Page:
Through a clever bit of marketing and positioning, Bushnell managed to break down another barrier and set yet another precedent in video game developing. One of Atari's biggest rivals in the mid 70's was a company known as Kee Games. It was such a big rival, however, that Atari saw many of it's employees leave for Kee. The game that made Kee so successful was Tank, a game where two players would assume control of two tanks in a maze and try to shoot each other without getting blown up themselves. Tank featured far more advanced graphics than Pong in that it featured graphic memory which allowed for a higher degree of detail on screen. With tank, game programming began to get quite a bit more complicated. Although it was still a highly specialized cabinet, there were still challenges involved in working with the technology of the time. Tank is a huge hit when it is released in 1974. In that same year it was revealed that Kee was secretly a subsidiary of Atari. The ground that this broke was the current trend in pinball manufacturing that distributors had exclusive rights and control over a companies games. Every distributor in town wanted the game and Atari and Kee merged back into one. Along with a fair number of quite embarrassed employees finding that they had not actually benefited in any way from their moving from one part of Atari to another.

Two of Atari's employees bring their idea for a home version of Atari to management. They like the idea and the duo along with Alcorn produce the system but are reluctant to release it due to the bitter taste still in the mouths of everyone in the industry left from the Magnavox Odyssey. Eventually, a buyer for Sears sporting goods department offers to sell them under the Sears name. Bushnell agrees and the $100 version of Pong playable on any TV becomes Sears' biggest selling item. This was the system that pushed Atari even further out into the limelight, making it a household name.

1975 was the beginning of use of technology that would be a part of gaming forever. The bright minds at Midway, a company that started out making pinball games, developed a game called Gun Fight. It was the first game to use a microprocessor. The incorporation of the 8080 processor into this arcade machine enabled it to use random events and more varied play. It was also the beginning of another trend, importing. Gun Fight was originally programmed by a company called Taito who's headquarters were in Japan. This was the first of the literally millions of games to be imported from Japan, a country that would become one of the gaming meccas of the world.

The next chapter of video game history crosses paths with computer history. In 1972, Steve Jobs, who would one day found Apple Computer Corporation, took a job at Atari as a technician. His job is to refine game given to them by other companies to be produced. After working for Atari for a short time, Steve began to sneak one of his best friends, Steve Wozniak, into the factory. Wozniak instantly fell in love with Pong and even rewrote his own version with swearing. Atari was impressed enough with Jobs' work, however, that they paid them $5000 to construct the hardware for Breakout, a game that is as fondly remembered today as Pong but was actually somewhat of a clone of Pong. Jobs promised that the game would be done in four days In what would become a grand tradition for Apple computer, Steve Jobs did very little of the actual work and all of the propaganda. Wozniak actually built the machine without the knowledge of Atari, Atari thought that Jobs was some sort of genius. In another Apple tradition, Jobs told Wozniak when he got $350 for his work that he was getting a "50-50" share when in fact it was closer to 93-7. Wozniak, however, gained far more from the deal in terms of knowledge. Breakout taught him a lot about programming languages and educated him in BASIC programming. At this point he also realized how great a tool software is in the creation of video games.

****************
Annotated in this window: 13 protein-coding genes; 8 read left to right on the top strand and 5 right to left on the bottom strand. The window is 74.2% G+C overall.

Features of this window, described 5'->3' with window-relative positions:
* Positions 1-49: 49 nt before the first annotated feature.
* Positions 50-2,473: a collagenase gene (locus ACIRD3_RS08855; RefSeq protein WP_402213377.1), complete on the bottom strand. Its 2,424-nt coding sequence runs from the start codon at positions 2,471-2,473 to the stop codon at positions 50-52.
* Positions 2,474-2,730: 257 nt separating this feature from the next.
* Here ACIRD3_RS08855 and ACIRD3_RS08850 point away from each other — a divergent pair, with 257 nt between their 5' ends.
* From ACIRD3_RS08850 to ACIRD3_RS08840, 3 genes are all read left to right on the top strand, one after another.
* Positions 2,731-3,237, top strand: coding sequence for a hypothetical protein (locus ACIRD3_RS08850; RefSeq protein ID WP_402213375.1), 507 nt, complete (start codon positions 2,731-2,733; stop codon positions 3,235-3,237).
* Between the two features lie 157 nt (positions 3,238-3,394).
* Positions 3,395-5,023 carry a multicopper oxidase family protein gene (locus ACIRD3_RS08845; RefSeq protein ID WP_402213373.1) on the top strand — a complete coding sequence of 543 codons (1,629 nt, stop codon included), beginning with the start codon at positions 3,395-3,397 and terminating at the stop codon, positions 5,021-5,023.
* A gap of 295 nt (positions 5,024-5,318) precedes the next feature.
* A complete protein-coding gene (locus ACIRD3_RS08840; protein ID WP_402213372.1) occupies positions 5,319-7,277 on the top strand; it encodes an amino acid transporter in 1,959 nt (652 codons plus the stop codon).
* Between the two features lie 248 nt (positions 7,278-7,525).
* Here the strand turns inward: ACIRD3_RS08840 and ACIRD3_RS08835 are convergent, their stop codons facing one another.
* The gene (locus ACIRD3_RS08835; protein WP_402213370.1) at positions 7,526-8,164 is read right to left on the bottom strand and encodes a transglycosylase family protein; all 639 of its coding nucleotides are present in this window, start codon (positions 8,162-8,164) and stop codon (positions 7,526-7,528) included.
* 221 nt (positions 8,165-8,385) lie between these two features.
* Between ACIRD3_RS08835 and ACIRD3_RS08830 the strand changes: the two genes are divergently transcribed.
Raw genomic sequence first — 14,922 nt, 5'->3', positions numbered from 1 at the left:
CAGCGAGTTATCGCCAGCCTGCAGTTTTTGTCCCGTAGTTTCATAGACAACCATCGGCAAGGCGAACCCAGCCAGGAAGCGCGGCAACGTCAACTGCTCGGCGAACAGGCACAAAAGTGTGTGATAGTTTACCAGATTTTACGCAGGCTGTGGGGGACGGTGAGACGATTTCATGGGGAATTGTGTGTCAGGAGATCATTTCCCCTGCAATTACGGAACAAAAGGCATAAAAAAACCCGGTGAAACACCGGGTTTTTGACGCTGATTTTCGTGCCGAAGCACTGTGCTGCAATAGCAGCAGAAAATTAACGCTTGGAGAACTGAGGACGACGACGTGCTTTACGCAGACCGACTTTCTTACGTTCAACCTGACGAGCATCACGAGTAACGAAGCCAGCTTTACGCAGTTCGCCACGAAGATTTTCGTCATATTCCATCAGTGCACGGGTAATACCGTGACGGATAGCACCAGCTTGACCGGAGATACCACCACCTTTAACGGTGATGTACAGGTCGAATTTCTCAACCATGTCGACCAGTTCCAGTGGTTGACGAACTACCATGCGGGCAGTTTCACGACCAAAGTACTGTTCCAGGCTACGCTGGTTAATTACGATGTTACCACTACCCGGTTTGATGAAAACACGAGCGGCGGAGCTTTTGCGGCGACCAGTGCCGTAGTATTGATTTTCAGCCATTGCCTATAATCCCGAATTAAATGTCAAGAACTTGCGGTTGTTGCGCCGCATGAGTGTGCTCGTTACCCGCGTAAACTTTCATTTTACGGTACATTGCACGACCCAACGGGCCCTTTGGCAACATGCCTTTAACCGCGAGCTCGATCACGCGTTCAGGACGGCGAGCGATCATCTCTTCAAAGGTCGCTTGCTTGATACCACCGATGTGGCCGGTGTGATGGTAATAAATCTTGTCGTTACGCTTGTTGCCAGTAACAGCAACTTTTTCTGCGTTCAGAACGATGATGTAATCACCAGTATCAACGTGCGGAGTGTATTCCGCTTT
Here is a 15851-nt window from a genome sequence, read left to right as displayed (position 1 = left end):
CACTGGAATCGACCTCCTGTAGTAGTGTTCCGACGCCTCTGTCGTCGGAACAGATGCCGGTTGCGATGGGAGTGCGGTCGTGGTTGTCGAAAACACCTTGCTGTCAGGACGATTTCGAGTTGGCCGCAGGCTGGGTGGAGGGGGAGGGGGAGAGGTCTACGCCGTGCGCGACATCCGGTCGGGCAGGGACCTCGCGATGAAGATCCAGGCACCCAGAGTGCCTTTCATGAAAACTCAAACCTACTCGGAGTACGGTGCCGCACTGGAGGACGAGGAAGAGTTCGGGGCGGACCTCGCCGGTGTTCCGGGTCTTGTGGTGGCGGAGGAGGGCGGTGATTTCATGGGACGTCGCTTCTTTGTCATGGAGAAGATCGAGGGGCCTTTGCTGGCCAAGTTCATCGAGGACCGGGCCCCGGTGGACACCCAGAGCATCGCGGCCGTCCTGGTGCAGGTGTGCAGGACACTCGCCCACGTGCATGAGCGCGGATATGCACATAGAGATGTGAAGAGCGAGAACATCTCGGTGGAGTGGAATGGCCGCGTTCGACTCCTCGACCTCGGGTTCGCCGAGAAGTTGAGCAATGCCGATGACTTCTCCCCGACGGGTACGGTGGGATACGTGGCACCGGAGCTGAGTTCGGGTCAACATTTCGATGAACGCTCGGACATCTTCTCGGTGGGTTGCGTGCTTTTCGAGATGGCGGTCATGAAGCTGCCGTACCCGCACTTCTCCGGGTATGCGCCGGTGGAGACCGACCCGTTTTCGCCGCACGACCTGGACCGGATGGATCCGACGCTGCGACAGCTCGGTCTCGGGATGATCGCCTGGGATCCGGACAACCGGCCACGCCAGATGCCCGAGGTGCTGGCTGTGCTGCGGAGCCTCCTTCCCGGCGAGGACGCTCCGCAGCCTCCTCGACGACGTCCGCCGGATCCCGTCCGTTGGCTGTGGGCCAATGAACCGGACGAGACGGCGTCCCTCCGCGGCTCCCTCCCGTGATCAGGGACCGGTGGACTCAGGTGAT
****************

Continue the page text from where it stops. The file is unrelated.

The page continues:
During Wozniak's years at Apple Computer, he created Breakout for Apple computers. This was the first time that software could be used to run video games. It was also the first time that games were programmed in a computer language. Up until this point, arcades and specially made machines were the only things on which video games could run. All games were written in what is called machine code. This meaning that it is the most basic code that the computer can understand, it is talking to a computer in it's own language. With the advent of the Apple computer and the first personal computer, came the advent of computer games and also the advent of programming games on a computer before it even touches the actual hardware. Nearly every game thereafter was written in a high-level programming language, a language that is closer to english and human speech than it is to computer language. The advantages of programming games in a high-level programming languages is that people can understand it and code it much more easily.

The next big innovation came in the form of a technology called vector graphics. This was first implemented in a version of "Space War" called "Space Wars", a very popular arcade game. The next implementation was in a game called Speed Freak. Due to the use of vector graphics, the game had a pseudo-3D look to it, the cars and road were represented in line drawings that were transparent and therefore looked 3 dimensional to some degree. This was the basis of what would become the building block of all modern games, polygons.

The next revolution was the advent of color. In 1974, a Japanese company known as Namco bought out the Japanese division of Atari and thereby instantly made a name for themselves in video games. In 1979, they develop what would be the first color video game. Up until this point, all the color on video games was faked by overlays on certain parts of the screen to give the appearance of color. The game was called Galaxian and it was rampantly successful.